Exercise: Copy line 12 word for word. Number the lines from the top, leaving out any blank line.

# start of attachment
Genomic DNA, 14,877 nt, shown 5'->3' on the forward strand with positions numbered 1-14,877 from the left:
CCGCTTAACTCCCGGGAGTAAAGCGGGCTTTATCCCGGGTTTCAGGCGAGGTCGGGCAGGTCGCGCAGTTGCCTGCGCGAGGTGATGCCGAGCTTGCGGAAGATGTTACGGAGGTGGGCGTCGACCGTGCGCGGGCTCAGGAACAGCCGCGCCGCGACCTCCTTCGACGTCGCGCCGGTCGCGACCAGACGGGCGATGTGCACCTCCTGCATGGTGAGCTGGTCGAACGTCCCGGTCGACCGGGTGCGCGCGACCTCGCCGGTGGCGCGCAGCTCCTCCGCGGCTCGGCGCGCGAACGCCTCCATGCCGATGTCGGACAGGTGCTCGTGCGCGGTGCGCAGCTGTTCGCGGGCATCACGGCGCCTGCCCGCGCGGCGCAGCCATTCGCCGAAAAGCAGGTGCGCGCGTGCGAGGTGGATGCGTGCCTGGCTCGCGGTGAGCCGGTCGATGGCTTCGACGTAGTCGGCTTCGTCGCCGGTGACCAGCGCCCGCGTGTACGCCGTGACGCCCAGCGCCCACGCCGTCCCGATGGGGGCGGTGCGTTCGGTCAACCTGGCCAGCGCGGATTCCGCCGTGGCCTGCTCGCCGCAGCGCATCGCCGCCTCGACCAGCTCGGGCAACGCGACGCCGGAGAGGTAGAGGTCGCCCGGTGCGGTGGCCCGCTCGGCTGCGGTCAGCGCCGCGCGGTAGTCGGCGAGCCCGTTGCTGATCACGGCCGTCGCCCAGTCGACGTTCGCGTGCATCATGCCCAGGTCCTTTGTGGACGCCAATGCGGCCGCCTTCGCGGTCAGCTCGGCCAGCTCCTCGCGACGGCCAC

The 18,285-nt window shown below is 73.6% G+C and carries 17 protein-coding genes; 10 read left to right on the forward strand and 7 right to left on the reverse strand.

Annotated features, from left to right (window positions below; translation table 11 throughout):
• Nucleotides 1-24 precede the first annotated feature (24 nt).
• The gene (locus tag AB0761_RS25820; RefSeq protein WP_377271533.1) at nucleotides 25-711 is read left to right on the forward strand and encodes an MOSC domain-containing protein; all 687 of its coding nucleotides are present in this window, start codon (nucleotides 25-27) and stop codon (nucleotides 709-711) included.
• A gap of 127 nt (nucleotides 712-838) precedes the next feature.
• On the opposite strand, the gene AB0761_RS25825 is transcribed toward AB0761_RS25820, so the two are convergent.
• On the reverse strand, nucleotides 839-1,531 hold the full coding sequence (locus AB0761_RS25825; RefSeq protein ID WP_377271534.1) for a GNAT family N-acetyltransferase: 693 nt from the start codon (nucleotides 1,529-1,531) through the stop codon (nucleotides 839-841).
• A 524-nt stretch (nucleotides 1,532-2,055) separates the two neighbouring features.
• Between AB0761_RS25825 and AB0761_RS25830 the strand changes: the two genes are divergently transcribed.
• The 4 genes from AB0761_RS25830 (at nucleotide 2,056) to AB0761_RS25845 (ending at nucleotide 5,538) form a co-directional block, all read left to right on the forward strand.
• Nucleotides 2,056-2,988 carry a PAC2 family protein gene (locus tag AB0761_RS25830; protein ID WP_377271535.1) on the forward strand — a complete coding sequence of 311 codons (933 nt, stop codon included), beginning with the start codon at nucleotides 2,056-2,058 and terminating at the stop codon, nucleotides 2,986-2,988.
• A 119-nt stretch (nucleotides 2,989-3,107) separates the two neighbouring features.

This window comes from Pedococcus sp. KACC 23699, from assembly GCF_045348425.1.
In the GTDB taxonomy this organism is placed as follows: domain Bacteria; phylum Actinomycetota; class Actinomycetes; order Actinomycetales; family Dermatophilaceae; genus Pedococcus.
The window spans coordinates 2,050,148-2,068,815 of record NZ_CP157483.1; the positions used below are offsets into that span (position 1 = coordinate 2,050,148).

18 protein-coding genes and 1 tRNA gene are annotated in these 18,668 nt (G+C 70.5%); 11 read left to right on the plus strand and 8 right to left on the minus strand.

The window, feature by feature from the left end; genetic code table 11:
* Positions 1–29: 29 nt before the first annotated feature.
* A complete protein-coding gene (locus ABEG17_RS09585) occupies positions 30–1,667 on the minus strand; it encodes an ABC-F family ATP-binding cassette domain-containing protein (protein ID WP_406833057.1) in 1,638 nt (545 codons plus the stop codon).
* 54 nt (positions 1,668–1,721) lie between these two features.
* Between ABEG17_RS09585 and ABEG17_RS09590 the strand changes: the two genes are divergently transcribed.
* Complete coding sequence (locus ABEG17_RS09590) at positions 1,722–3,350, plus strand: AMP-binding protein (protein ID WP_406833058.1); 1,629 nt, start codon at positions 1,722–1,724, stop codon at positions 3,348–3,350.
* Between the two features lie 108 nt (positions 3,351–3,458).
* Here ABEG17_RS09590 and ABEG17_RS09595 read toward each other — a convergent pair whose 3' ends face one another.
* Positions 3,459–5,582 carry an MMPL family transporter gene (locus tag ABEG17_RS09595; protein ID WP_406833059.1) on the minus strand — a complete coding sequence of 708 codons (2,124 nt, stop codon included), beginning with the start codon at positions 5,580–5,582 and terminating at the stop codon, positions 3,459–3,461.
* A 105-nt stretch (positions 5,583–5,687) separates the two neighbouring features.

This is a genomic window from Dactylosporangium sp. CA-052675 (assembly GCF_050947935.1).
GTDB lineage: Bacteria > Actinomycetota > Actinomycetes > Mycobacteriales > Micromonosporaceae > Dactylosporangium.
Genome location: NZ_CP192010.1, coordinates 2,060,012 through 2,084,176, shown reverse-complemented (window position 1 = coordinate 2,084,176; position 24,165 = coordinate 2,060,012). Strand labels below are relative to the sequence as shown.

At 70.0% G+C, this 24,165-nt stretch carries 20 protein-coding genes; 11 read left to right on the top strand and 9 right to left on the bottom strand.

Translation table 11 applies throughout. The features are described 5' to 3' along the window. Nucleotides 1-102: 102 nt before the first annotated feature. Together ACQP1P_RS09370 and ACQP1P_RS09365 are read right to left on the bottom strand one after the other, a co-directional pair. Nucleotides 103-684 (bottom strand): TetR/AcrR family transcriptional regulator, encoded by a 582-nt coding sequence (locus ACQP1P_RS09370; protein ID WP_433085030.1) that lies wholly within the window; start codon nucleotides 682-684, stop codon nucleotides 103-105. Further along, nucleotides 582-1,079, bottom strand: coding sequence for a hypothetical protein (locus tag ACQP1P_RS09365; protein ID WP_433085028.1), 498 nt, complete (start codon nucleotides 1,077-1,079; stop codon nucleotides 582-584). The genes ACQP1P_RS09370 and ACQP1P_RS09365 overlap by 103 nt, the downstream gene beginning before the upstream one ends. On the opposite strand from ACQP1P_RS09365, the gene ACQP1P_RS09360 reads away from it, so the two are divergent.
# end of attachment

• The 4 genes from AB0761_RS25830 (at nucleotide 2,056) to AB0761_RS25845 (ending at nucleotide 5,538) form a co-directional block, all read left to right on the forward strand.